The department of bad news issues the following report via the AP:
The number of U.S. homes that received an initial default notice -- the first step in the foreclosure process -- jumped 33 percent in August from July, foreclosure listing firm RealtyTrac Inc. said Thursday.
The increase represents a nine-month high and the biggest monthly gain in four years. The spike signals banks are starting to take swifter action against homeowners, nearly a year after processing issues led to a sharp slowdown in foreclosures.
"This is really the first time we've seen a significant increase in the number of new foreclosure actions," said Rick Sharga, a senior vice president at RealtyTrac. "It's still possible this is a blip, but I think it's much more likely we're seeing the beginning of a trend here."
Foreclosure activity began to slow last fall after problems surfaced with the way many lenders were handling foreclosure paperwork, namely shoddy mortgage paperwork comprising several shortcuts known collectively as robo-signing.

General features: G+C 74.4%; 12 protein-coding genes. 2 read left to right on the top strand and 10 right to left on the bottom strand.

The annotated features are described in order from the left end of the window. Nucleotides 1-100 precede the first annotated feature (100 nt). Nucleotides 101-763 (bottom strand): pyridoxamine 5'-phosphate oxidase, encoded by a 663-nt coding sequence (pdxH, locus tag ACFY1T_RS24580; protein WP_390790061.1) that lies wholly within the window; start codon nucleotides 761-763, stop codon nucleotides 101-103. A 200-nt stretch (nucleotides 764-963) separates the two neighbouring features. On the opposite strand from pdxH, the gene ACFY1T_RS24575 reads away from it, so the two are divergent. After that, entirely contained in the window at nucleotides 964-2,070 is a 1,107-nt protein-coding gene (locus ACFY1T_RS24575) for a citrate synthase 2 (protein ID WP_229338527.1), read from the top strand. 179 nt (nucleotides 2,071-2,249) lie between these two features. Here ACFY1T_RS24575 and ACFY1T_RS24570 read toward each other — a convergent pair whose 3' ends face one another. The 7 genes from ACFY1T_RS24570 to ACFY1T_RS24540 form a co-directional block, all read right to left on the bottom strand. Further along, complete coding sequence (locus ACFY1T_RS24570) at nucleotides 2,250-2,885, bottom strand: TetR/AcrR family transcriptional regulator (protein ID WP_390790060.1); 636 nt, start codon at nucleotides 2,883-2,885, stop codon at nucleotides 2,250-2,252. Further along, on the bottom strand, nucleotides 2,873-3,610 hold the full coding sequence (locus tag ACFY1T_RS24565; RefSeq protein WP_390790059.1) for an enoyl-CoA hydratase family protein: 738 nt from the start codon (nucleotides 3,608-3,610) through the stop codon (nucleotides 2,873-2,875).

Many of the nation's largest banks reacted by temporarily ceasing all foreclosures, re-filing previously filed foreclosure cases and revisiting pending cases to prevent errors.
Other factors have also worked to stall the pace of new foreclosures this year. The process has been held up by court delays in states where judges play a role in the foreclosure process, a possible settlement of government probes into the industry's mortgage-lending practices, and lenders' reluctance to take back properties amid slowing home sales.
A pickup in foreclosure activity also means a potentially faster turnaround for the U.S. housing market. Experts say a revival isn't likely to occur as long as there remains a glut of potential foreclosures hovering over the market.
Read the whole piece here.
We noted back in March data indicating that the foreclosure crisis was still looking like the annoying dinner table guest who won't shut up or leave.